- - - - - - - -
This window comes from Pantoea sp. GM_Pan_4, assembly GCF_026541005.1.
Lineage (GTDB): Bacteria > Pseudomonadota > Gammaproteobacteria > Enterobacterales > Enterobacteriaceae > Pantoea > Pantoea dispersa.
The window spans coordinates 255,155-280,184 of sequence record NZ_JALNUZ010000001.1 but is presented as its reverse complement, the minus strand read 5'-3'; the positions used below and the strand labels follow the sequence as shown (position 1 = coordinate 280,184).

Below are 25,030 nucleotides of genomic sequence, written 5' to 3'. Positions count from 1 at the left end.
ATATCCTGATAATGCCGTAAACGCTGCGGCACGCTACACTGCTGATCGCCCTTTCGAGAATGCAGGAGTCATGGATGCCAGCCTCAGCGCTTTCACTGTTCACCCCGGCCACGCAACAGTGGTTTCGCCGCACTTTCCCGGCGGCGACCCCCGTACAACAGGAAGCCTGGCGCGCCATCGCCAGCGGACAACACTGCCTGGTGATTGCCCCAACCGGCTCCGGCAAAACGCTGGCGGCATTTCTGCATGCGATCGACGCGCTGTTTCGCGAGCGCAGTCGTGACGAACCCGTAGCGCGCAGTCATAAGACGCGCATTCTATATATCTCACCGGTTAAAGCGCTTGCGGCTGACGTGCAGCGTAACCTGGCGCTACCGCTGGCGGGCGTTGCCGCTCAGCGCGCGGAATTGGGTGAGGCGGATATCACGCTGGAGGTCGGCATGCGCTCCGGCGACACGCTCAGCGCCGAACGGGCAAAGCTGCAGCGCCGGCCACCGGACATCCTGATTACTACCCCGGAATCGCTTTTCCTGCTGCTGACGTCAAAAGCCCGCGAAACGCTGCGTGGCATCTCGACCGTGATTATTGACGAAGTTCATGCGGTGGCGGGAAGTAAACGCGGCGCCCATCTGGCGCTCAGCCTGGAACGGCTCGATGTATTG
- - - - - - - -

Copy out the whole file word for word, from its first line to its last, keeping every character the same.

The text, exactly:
This window comes from Pantoea sp. GM_Pan_4, assembly GCF_026541005.1.
Lineage (GTDB): Bacteria > Pseudomonadota > Gammaproteobacteria > Enterobacterales > Enterobacteriaceae > Pantoea > Pantoea dispersa.
The window spans coordinates 255,155-280,184 of sequence record NZ_JALNUZ010000001.1 but is presented as its reverse complement, the minus strand read 5'-3'; the positions used below and the strand labels follow the sequence as shown (position 1 = coordinate 280,184).

Below are 25,030 nucleotides of genomic sequence, written 5' to 3'. Positions count from 1 at the left end.
ATATCCTGATAATGCCGTAAACGCTGCGGCACGCTACACTGCTGATCGCCCTTTCGAGAATGCAGGAGTCATGGATGCCAGCCTCAGCGCTTTCACTGTTCACCCCGGCCACGCAACAGTGGTTTCGCCGCACTTTCCCGGCGGCGACCCCCGTACAACAGGAAGCCTGGCGCGCCATCGCCAGCGGACAACACTGCCTGGTGATTGCCCCAACCGGCTCCGGCAAAACGCTGGCGGCATTTCTGCATGCGATCGACGCGCTGTTTCGCGAGCGCAGTCGTGACGAACCCGTAGCGCGCAGTCATAAGACGCGCATTCTATATATCTCACCGGTTAAAGCGCTTGCGGCTGACGTGCAGCGTAACCTGGCGCTACCGCTGGCGGGCGTTGCCGCTCAGCGCGCGGAATTGGGTGAGGCGGATATCACGCTGGAGGTCGGCATGCGCTCCGGCGACACGCTCAGCGCCGAACGGGCAAAGCTGCAGCGCCGGCCACCGGACATCCTGATTACTACCCCGGAATCGCTTTTCCTGCTGCTGACGTCAAAAGCCCGCGAAACGCTGCGTGGCATCTCGACCGTGATTATTGACGAAGTTCATGCGGTGGCGGGAAGTAAACGCGGCGCCCATCTGGCGCTCAGCCTGGAACGGCTCGATGTATTG